Family Reunion

Ashland Travel Blog

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Aunt Ellen and 3 more generations of her family

August 27, 2006


I had several goals for this trip. One, I wanted to interview my two remaining Aunts, Dad’s sisters. Dad was the youngest of nine children, and all that were left were the two youngest girls, both now in their late 70s. They, along with their husbands, were the last depositories of information on Dad’s early years. When they were gone, it was gone forever. Also, my research had uncovered a Civil War soldier in my lineage. My Aunt Ellen went to church with a man who knew where he was buried. I wanted to document that, in words and pictures. Finally, with respect to family, I wanted to gather as many photographs as I could talk my Aunts into lending me, so they could be included in the book.


With those goals, my laptop, and camera I boarded an American Airlines plane (ticket paid with frequent flyer miles) and flew into Cincinnati.

Aunt Ann and two generations
This was the nearest airport that American could get me to Ashland, KY. I flew in on Saturday (26th) and picked up my rental car. It was a pleasant and uneventful drive to Ashland. When I got there, late afternoon, I was greeted with many hugs and handshakes. We spent the rest of the day and evening visiting. I would sometimes ask specific questions. Other times I would just let my Aunts and Uncles reminisce, while I took notes. Most of what they gave me ended up in “The Book”.


Each time one of Colorado Kretzers would come to town was an occasion for a family reunion. Not that it happened that often. I think 1994, 2003, and now 2006 covered the last two decades. So we all gathered at Armco Park (named for and probably built) by the local steel company.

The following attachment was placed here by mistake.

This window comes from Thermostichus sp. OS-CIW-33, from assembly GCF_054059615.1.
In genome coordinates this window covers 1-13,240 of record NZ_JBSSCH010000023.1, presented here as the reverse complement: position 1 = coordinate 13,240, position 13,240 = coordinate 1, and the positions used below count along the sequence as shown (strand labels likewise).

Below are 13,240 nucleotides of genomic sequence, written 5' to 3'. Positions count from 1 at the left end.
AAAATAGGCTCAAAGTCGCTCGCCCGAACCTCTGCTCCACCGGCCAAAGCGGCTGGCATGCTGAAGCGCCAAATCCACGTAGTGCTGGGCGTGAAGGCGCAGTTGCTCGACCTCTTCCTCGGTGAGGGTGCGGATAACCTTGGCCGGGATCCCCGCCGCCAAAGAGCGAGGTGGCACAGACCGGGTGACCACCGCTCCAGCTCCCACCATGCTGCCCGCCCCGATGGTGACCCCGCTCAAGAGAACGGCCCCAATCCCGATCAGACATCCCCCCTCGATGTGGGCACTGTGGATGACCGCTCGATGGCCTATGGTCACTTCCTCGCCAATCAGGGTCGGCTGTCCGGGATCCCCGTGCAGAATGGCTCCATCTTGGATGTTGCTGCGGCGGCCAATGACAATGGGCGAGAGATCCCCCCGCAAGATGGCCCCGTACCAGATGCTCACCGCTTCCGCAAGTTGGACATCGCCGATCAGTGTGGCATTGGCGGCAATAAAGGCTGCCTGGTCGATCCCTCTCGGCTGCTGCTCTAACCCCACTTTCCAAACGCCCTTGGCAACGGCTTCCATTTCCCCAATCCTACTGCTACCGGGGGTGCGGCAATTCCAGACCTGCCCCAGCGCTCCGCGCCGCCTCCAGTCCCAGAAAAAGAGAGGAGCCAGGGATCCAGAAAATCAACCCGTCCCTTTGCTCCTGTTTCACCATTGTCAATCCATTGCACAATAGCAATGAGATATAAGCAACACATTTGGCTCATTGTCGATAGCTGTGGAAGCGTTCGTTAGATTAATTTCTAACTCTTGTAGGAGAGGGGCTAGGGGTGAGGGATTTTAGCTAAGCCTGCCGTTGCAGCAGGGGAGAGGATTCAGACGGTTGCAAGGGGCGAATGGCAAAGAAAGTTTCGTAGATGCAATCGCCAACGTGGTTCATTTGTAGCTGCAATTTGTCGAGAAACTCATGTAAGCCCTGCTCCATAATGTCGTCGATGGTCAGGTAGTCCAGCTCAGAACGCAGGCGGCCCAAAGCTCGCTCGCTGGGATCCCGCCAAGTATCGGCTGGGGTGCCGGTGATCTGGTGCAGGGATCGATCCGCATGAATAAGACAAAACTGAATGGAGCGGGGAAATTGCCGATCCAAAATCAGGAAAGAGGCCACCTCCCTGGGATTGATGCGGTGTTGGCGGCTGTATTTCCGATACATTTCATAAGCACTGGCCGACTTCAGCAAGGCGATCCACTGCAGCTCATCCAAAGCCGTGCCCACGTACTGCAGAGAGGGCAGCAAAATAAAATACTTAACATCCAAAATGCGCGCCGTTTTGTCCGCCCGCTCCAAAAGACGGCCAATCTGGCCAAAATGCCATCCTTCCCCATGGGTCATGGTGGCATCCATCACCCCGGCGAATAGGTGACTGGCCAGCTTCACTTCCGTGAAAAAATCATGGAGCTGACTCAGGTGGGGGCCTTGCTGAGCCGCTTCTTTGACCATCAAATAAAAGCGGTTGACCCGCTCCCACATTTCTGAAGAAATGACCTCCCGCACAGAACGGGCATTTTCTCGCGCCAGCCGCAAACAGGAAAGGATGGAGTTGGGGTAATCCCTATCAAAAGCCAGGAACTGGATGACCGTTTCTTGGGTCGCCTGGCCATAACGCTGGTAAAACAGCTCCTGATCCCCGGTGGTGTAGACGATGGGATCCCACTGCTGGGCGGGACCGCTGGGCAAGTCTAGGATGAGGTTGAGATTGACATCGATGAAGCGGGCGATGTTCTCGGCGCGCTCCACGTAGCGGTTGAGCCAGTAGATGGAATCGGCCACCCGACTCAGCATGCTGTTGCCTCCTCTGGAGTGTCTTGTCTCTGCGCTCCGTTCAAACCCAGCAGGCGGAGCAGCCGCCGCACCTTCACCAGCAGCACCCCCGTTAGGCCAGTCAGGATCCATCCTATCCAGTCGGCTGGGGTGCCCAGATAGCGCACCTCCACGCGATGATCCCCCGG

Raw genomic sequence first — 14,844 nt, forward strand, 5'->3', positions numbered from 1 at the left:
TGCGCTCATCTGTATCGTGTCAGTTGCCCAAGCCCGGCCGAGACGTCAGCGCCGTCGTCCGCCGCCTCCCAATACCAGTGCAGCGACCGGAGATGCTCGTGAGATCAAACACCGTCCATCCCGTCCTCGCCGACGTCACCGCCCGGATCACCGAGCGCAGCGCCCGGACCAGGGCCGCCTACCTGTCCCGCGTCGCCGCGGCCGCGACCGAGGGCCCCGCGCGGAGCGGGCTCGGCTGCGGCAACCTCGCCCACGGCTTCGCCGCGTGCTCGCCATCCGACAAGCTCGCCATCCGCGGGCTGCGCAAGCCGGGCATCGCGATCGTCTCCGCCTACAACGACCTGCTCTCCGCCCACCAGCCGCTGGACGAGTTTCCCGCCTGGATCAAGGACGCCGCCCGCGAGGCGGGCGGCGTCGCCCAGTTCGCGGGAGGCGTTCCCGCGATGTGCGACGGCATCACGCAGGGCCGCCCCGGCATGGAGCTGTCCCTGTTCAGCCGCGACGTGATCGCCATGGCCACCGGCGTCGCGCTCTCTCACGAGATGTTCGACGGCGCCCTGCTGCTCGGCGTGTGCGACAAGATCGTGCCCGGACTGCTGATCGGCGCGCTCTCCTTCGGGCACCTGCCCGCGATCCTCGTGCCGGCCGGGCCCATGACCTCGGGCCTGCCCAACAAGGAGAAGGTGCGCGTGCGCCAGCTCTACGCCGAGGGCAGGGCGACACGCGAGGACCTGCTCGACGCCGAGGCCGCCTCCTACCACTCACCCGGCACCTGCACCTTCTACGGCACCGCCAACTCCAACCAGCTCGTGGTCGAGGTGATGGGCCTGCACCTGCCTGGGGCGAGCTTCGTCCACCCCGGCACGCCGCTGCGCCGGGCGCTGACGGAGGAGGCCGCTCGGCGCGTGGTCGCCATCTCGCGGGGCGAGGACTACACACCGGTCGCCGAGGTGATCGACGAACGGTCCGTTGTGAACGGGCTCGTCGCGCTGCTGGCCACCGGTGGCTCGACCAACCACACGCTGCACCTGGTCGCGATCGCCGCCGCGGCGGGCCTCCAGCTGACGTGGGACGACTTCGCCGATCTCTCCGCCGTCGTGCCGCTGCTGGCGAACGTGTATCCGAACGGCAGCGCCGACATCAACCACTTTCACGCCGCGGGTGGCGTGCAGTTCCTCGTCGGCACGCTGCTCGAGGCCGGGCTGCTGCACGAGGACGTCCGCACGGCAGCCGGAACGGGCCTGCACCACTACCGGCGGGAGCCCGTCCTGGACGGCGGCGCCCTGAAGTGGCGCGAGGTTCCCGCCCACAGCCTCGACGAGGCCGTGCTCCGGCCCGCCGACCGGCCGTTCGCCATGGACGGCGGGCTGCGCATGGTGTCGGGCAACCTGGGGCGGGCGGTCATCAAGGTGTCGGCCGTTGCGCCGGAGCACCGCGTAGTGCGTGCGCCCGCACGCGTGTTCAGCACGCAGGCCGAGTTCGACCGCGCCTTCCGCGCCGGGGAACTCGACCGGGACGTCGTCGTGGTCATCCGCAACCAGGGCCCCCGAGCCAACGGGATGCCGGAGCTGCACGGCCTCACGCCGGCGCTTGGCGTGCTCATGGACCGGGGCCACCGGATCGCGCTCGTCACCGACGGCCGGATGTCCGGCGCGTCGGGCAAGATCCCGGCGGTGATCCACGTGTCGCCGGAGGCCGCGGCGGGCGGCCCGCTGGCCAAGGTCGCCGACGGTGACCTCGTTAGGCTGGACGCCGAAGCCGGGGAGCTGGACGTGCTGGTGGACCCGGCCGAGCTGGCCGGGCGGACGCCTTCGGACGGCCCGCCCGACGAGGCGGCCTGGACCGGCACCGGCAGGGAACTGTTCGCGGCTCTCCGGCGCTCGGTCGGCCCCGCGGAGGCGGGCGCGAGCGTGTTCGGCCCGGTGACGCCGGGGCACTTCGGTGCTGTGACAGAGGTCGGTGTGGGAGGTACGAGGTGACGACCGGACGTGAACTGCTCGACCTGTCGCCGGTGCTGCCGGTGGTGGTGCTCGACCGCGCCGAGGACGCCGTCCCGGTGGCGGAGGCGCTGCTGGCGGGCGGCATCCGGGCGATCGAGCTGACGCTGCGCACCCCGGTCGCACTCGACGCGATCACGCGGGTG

Aunt Opal on the swing
I had met or become reacquainted with everyone who attended, as I was just here three years ago. But it was great to see them all again. I talked and visited with everyone and ate too much. My cousin Charlene gave me a bunch of pictures, all of which ended in The Book. Perhaps the most amusing part of the whole thing was my Aunt Opal (wife of my Dad’s brother, Jimmy), who at age 80 climbed into the chain swings with her grandchildren and had a turn. I hope that I’m as spy at that age as she is.


After a few hours most everyone headed home. Aunt Ellen, Uncle Tom, Aunt Ann, Uncle Bill and I all headed back to Aunt Ellen’s house. This we would do each night I was in town. Then I would visit and ask questions until I thought I was wearing them out. They would have stayed up all night, but there was no way I was going to impose like that. Tomorrow, Monday morning I would meet 79 year old Carl Keyes, who would show me where my Civil War grandfather was buried.

huibdos says:
Sounds like days well spent:)
Posted on: Dec 02, 2009
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Aunt Ellen and 3 more generations …
Aunt Ellen and 3 more generations…
Aunt Ann and two generations
Aunt Ann and two generations
Aunt Opal on the swing
Aunt Opal on the swing
photo by: bkretzer